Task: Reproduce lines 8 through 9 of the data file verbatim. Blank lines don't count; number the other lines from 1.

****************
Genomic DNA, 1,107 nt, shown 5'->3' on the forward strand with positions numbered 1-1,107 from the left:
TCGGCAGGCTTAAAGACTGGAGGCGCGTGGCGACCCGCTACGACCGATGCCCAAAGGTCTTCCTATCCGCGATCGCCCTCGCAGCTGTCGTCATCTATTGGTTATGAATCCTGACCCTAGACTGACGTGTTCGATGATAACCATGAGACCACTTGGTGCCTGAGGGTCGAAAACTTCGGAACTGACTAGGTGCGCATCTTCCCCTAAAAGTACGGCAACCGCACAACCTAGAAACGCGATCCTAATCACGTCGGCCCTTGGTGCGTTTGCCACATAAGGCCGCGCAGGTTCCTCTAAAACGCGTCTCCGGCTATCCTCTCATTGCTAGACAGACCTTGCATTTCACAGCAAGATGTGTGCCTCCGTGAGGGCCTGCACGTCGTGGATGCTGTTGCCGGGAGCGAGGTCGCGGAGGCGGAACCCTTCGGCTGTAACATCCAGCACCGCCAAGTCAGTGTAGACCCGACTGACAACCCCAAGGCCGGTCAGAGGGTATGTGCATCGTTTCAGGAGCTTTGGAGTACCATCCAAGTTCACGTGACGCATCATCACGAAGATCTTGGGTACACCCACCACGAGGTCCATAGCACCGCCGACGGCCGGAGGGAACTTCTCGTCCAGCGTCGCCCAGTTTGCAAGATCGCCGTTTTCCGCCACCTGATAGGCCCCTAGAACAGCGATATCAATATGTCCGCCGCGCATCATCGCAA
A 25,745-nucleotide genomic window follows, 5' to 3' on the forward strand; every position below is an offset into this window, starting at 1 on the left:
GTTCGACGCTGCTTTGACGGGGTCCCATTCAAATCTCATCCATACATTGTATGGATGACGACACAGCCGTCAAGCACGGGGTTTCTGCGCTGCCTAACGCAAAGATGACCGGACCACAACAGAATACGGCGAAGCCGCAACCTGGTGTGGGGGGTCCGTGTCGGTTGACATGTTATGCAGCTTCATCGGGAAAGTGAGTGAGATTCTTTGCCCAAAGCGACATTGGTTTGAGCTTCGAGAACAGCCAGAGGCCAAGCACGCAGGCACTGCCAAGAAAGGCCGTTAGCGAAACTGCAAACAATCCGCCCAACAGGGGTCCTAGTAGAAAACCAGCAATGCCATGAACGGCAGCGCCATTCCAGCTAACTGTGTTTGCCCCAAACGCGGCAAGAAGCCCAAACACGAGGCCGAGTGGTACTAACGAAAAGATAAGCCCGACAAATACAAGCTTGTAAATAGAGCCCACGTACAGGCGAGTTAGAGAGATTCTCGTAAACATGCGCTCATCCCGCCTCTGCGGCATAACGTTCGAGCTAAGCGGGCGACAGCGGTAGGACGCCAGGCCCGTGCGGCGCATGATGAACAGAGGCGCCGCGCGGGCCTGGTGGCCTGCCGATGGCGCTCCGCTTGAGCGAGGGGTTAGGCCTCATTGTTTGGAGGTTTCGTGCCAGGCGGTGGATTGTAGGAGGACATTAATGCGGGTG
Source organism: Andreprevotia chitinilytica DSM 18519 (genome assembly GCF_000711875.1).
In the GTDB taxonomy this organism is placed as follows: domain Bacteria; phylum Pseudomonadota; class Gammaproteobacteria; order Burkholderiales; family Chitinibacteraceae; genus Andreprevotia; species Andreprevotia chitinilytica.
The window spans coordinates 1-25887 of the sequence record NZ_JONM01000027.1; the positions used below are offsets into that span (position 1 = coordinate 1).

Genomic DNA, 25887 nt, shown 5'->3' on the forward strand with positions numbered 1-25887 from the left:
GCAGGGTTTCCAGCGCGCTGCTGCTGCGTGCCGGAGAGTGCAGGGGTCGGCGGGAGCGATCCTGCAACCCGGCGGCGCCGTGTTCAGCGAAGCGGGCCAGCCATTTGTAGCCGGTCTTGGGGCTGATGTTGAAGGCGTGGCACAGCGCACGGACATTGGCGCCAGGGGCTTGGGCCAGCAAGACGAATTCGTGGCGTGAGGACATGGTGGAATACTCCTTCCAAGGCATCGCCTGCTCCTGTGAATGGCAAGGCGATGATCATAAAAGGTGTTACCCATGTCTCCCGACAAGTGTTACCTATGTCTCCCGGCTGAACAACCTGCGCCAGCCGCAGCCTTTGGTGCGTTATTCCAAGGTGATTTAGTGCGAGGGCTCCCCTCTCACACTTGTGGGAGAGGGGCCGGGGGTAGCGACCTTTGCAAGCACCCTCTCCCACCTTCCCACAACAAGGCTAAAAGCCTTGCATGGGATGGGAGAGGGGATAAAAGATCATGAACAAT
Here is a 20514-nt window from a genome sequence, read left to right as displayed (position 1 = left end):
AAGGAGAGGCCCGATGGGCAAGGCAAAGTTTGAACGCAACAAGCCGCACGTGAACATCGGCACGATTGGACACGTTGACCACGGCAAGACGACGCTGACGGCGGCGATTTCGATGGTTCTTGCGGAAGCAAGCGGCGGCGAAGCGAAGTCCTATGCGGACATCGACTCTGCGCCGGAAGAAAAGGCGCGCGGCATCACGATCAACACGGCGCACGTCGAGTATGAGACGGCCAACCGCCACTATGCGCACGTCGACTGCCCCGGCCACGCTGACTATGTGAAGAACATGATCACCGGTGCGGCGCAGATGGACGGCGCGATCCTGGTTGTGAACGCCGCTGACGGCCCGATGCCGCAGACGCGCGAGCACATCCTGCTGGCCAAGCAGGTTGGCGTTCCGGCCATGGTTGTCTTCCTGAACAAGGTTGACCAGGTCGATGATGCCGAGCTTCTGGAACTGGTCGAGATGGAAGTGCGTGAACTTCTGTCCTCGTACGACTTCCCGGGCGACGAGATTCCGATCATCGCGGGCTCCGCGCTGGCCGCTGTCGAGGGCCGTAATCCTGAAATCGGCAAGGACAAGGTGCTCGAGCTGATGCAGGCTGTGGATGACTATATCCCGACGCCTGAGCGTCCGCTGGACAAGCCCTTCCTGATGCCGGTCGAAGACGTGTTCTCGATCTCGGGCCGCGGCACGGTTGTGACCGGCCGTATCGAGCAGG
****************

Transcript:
Genomic DNA, 25887 nt, shown 5'->3' on the forward strand with positions numbered 1-25887 from the left:
GCAGGGTTTCCAGCGCGCTGCTGCTGCGTGCCGGAGAGTGCAGGGGTCGGCGGGAGCGATCCTGCAACCCGGCGGCGCCGTGTTCAGCGAAGCGGGCCAGCCATTTGTAGCCGGTCTTGGGGCTGATGTTGAAGGCGTGGCACAGCGCACGGACATTGGCGCCAGGGGCTTGGGCCAGCAAGACGAATTCGTGGCGTGAGGACATGGTGGAATACTCCTTCCAAGGCATCGCCTGCTCCTGTGAATGGCAAGGCGATGATCATAAAAGGTGTTACCCATGTCTCCCGACAAGTGTTACCTATGTCTCCCGGCTGAACAACCTGCGCCAGCCGCAGCCTTTGGTGCGTTATTCCAAGGTGATTTAGTGCGAGGGCTCCCCTCTCACACTTGTGGGAGAGGGGCCGGGGGTAGCGACCTTTGCAAGCACCCTCTCCCACCTTCCCACAACAAGGCTAAAAGCCTTGCATGGGATGGGAGAGGGGATAAAAGATCATGAACAAT